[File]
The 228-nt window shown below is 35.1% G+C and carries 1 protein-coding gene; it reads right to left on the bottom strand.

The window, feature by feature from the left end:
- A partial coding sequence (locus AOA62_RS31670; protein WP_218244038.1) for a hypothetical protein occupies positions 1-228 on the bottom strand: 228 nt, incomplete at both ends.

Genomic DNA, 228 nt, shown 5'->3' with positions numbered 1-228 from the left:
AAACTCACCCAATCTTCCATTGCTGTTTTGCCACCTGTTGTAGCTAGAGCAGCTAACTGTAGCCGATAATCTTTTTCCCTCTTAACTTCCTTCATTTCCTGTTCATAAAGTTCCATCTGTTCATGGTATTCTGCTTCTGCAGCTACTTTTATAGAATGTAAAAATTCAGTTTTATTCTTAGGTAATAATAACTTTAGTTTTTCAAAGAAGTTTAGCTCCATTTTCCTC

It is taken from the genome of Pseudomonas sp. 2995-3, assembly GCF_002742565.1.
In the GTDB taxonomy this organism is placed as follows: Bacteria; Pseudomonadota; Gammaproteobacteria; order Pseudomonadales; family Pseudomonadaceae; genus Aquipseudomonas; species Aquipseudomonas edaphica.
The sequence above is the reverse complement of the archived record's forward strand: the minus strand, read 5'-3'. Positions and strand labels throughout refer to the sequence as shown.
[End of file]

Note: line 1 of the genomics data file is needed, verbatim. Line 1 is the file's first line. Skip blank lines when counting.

The 228-nt window shown below is 35.1% G+C and carries 1 protein-coding gene; it reads right to left on the bottom strand.